All that being said, I really don't think that this version has any real collector's value as when I bought it in the 90's, Kaybee Toys was trying to dump them for somewhere around $10 for the rocket and launch set. I bought two or three at that price, just to get the launch pads.

I don't know what happened to the other rockets. over the years, but I have heard there are places you can get the 110 film to use with them. Today's have to have it now generation would never be able to cope with the wait though
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#5 Re: Astro Cam Rehab

Post by bernomatic » Mon, 23 May 16, 01:58 am

bernomatic said Jan 16, 2016
Here are the cleaned up Nose cone pics
Cleaned up Astro Cam Nose Cone.jpg
Cleaned up Astro Cam Nose Cone.jpg (11.59 KiB) Viewed 1741 times
Cleaned up Astro Cam Nose Cone front view.jpg
Cleaned up Astro Cam Nose Cone front view.jpg (14.17 KiB) Viewed 1741 times
[Last edited Jan 16, 2016]
Last edited by bernomatic on Sun, 24 Sep 17, 00:50 am, edited 1 time in total.
Reason: Photo Bucket Picture Replacement
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#6 Re: Astro Cam Rehab

Post by bernomatic » Mon, 23 May 16, 01:58 am

Commander said Jan 31, 2016
Luke, if you do decide to gut the thing, could you let me have the internals? In specific I am looking for the "safety lock" which covered the shutter during prep and recovery and kept the film from being accidentally exposed.

<instruction sheet>

I'd be willing to reimburse you for the postage.

Thanks
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#7 Re: Astro Cam Rehab

Post by bernomatic » Mon, 23 May 16, 01:59 am

luke-strawwalker said Feb 12, 2016
Yeah, If I ever do... not sure when that'll be, if ever...

How did you lose the lock?? IIRC (my Astrocam was one where you actually had to assemble the friggin' thing BY HAND... as a KIT... NOT the "pre-made" ones that came already built... so I guess it was from the "early days"... mid-late-80's I guess??)

IIRC the lock was inserted into the rails in the housing BEFORE the shutter rails/assembly (sliding shutter with spring and "hold open" string) were glued in on top of it... I remember the instructions saying to "glue in the lens with a SINGLE DROP of liquid cement placed on the rim with a toothpick... then the slider lock went in, then the actual spring-pulled shutter on top of that. (IF I recall correctly). Wouldn't think the thing could come out of there without the camera having to come apart...)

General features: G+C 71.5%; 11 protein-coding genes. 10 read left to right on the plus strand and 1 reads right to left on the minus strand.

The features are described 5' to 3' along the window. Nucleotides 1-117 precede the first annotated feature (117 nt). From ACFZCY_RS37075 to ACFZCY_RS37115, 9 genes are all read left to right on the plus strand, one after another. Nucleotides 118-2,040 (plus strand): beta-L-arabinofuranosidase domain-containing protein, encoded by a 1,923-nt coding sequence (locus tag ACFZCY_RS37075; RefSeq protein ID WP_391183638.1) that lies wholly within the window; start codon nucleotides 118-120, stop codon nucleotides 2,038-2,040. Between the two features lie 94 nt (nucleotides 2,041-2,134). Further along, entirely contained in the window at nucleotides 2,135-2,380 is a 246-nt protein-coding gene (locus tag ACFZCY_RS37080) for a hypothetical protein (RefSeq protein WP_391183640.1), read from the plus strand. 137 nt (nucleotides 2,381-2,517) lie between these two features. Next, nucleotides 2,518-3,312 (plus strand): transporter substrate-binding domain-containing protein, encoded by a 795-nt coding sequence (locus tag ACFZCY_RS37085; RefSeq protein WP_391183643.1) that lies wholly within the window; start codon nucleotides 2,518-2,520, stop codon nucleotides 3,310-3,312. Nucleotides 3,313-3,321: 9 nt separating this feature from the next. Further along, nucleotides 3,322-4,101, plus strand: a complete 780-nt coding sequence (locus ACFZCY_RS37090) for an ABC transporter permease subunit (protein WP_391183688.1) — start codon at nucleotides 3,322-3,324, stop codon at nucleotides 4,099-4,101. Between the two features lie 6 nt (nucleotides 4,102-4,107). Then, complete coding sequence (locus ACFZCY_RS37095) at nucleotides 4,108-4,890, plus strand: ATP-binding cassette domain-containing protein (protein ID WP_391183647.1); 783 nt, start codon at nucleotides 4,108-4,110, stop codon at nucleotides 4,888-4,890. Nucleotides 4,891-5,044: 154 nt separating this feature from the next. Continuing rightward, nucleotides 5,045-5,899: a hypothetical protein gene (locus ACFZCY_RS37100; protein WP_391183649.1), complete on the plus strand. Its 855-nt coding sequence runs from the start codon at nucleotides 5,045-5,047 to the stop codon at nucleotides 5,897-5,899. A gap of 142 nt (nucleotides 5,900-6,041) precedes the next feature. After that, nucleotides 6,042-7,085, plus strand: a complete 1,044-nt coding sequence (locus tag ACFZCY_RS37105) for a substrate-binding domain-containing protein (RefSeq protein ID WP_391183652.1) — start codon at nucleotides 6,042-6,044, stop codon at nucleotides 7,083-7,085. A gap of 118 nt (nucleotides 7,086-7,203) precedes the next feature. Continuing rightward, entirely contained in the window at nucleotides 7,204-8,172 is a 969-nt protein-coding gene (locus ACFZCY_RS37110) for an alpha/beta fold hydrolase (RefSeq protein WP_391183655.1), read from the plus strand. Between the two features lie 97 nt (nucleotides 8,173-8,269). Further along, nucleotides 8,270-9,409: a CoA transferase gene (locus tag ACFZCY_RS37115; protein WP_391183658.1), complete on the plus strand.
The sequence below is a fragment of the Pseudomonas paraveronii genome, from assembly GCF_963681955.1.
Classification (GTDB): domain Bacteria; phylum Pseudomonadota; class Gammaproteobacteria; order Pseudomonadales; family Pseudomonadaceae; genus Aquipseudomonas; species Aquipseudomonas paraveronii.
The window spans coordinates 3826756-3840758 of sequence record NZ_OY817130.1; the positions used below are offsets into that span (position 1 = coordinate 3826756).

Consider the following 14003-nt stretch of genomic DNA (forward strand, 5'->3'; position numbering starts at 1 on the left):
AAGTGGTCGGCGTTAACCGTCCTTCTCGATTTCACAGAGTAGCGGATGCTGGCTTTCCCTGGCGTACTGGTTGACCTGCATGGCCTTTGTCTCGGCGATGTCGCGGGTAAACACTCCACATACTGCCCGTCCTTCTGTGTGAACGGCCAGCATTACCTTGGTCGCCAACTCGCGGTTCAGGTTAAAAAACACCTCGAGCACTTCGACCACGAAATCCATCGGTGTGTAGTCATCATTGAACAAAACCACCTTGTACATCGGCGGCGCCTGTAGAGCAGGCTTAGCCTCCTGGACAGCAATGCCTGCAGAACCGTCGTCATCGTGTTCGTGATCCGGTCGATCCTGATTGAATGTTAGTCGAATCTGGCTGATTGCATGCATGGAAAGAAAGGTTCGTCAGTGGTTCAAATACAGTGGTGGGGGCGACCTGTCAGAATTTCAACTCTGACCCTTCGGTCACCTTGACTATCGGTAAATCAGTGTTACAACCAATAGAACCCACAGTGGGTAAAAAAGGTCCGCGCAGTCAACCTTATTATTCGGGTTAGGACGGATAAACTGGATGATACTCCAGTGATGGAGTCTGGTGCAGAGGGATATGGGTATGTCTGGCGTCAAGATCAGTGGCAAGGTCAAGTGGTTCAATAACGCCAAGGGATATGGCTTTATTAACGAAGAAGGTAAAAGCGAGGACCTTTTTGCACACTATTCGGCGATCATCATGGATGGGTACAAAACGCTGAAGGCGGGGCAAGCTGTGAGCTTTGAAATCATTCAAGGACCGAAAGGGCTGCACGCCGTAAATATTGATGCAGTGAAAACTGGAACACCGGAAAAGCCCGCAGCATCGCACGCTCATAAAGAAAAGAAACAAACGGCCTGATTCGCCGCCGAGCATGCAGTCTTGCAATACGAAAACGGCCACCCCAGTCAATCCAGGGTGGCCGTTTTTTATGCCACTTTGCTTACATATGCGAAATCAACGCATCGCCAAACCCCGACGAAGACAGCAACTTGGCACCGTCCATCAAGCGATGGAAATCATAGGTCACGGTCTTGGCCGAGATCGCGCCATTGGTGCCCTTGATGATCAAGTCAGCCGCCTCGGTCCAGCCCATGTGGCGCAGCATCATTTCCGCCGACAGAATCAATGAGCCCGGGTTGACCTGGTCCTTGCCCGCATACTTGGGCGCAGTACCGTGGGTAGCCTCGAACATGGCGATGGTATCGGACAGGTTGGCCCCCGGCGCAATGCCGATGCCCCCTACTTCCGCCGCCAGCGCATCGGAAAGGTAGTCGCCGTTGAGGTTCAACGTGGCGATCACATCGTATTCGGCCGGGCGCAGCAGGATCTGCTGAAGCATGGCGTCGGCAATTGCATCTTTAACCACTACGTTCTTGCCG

Maybe I'm misremembering... I dunno.

Anyway, best of luck and if I DO gut the camera, I'll let ya know...

Later! OL J R :)
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#8 Re: Astro Cam Rehab

Post by bernomatic » Mon, 23 May 16, 01:59 am

Commander said Feb 12, 2016
Well, It was probably lost during one of the incidents which caused me to start taping the damn thing together. As can be seen above, the housing for the "lens" is separate from the the main nose cone. I think it was lost on one of the harder landings when things began to separate. I wasn't sure at the time whether I wanted to use plastic cement to glue it all back together as I didn't have the instructions, it being one of the prefab versions, and didn't feel comfortable messing with the insides too much.

Speaking of insides, I purchased a baby bottle brush to give the inside of the booster vehicle a good cleaning. Also since one of the fins broke off the fin can and became lost, I purchased some sheet styrene to replicate a new one.

Pictures will have to wait. I am being pulled in a myriad o ways over my model rocketry and have to try and spend time wisely (especially if we want to become a forum as good or better as "those other guys".
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#9 Re: Astro Cam Rehab

Post by bernomatic » Mon, 23 May 16, 02:00 am

bernomatic said Feb 13, 2016
Thank you Jeff, I appreciate the offer.

So, on to the Booster.

-The outside doesn't look too bad and will probably clean up well with a damp sponge and soap.

Image

Image

The fin can is missing one of the fins and we'll deal with that in a bit.

[Last edited Feb 13, 2016]
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#10 Re: Astro Cam Rehab

Post by bernomatic » Mon, 23 May 16, 02:02 am

bernomatic said Feb 13, 2016
The inside of the aft end doesn't look too bad. Not really sure about the engine block, but it will suffice for now.

Image

The inside of the fore end is a different matter.

Image

The shock cord (which is the cloth covered elastic type) is all deteriorated and missing. Some sort of residue is visible which I hope isn't mold. The edge around the rim is a little roughed up